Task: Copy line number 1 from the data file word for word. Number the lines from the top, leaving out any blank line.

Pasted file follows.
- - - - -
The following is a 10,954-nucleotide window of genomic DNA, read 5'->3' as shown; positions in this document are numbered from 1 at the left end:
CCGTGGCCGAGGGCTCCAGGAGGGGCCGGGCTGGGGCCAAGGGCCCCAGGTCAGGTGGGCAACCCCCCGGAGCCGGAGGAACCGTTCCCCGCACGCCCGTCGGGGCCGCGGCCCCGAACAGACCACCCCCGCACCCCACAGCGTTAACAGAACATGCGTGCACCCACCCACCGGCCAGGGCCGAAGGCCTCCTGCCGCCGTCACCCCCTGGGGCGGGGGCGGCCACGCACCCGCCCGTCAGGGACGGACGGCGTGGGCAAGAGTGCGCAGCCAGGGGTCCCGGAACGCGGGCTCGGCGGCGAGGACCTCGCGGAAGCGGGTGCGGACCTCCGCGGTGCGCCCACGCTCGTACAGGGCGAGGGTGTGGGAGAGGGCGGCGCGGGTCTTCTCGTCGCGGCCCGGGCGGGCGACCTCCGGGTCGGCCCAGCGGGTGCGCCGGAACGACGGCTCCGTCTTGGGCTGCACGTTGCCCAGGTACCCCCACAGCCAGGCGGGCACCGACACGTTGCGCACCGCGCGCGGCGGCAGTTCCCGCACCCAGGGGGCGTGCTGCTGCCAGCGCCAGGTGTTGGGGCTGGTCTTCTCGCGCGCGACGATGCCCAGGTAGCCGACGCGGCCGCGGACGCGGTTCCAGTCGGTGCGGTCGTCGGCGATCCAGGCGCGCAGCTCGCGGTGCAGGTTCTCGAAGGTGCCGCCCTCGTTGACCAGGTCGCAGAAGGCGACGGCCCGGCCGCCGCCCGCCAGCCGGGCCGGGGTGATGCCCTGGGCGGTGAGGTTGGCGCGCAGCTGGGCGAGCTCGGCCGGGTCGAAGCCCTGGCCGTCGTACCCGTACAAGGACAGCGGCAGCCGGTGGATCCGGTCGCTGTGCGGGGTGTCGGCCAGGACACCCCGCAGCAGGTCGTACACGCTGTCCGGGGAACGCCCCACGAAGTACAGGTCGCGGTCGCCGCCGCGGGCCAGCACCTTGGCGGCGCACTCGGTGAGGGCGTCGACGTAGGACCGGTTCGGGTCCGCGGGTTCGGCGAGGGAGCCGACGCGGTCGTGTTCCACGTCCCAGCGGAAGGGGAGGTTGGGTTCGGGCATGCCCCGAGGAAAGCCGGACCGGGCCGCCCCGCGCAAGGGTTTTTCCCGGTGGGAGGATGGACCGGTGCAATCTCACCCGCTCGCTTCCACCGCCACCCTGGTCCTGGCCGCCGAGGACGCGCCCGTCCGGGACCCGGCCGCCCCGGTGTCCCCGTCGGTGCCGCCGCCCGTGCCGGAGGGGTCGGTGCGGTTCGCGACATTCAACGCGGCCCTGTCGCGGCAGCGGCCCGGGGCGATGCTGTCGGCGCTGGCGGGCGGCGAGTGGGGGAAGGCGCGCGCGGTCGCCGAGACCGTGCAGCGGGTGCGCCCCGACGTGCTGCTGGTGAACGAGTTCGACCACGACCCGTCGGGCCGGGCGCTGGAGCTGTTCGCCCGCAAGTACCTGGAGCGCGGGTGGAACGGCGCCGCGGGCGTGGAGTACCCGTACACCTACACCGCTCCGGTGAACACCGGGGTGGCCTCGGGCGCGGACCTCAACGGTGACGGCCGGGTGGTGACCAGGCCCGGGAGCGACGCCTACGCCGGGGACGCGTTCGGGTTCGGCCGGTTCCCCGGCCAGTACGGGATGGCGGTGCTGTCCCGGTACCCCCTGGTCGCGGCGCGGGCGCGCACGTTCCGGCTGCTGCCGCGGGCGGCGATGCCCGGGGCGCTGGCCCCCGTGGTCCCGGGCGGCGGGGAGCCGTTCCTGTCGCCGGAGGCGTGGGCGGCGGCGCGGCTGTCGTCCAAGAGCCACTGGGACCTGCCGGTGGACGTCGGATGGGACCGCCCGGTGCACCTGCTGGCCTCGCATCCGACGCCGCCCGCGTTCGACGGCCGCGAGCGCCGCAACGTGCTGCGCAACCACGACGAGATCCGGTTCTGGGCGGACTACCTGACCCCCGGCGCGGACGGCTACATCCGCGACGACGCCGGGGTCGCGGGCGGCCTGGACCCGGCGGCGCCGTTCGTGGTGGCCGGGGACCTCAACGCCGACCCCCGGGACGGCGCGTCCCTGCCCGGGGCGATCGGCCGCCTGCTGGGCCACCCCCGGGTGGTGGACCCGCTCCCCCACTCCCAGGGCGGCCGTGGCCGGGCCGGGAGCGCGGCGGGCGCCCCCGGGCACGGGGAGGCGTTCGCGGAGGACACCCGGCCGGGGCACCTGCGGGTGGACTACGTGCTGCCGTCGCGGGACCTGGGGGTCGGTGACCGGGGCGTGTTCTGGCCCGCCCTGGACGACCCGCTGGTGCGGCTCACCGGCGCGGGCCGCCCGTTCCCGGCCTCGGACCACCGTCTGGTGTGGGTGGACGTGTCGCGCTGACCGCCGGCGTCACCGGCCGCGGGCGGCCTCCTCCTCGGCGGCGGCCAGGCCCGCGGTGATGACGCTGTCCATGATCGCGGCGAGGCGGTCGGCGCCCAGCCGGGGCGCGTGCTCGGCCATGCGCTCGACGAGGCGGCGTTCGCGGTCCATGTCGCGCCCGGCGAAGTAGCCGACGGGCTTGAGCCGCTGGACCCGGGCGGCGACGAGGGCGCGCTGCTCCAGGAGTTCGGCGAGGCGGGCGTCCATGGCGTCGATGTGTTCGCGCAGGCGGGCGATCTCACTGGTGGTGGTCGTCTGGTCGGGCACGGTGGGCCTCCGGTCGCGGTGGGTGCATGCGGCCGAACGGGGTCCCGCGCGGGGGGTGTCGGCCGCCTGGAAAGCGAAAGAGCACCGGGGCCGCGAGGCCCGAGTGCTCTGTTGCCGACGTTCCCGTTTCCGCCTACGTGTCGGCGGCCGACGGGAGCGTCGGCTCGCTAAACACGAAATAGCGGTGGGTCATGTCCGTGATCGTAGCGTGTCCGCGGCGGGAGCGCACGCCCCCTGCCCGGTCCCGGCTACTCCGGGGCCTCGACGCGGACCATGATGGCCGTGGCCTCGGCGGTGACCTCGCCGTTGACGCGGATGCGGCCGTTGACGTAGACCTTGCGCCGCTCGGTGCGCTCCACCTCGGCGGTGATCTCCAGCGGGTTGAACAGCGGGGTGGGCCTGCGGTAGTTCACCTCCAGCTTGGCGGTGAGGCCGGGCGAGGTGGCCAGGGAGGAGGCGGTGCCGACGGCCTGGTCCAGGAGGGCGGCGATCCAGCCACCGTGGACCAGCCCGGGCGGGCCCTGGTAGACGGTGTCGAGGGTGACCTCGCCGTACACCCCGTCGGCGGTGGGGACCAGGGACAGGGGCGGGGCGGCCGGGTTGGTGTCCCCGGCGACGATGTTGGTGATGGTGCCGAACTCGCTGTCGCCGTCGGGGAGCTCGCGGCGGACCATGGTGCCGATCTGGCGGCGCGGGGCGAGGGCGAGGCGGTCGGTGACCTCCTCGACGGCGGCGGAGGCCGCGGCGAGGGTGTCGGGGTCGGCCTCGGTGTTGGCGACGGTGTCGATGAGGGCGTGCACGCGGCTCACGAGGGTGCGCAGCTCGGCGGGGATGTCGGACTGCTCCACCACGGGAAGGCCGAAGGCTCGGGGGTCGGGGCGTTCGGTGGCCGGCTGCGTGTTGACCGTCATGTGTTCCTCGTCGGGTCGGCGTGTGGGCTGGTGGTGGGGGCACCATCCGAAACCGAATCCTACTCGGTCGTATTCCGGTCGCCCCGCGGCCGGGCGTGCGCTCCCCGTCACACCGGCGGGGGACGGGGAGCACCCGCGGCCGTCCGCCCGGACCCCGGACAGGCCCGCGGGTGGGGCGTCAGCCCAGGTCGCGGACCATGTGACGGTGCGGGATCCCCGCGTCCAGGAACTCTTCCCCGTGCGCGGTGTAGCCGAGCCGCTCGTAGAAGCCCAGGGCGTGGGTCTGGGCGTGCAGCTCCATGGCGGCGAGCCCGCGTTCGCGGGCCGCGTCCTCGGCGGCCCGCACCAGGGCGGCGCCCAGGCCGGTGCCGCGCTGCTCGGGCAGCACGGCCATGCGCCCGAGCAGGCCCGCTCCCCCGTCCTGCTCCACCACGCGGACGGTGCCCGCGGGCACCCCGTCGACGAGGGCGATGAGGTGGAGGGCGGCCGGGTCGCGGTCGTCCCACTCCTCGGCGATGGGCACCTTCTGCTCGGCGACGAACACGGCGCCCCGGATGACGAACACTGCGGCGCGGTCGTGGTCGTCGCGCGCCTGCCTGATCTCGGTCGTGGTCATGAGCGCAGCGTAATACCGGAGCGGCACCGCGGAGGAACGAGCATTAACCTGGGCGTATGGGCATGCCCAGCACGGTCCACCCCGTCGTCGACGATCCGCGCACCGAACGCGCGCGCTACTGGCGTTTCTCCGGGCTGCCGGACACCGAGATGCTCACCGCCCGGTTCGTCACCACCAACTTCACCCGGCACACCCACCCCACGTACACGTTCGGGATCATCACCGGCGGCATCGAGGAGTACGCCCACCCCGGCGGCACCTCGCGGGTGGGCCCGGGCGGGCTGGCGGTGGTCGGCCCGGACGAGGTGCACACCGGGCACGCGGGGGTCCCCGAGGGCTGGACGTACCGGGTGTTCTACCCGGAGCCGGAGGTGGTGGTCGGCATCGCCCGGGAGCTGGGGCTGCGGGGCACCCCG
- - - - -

The following is a 10,954-nucleotide window of genomic DNA, read 5'->3' as shown; positions in this document are numbered from 1 at the left end: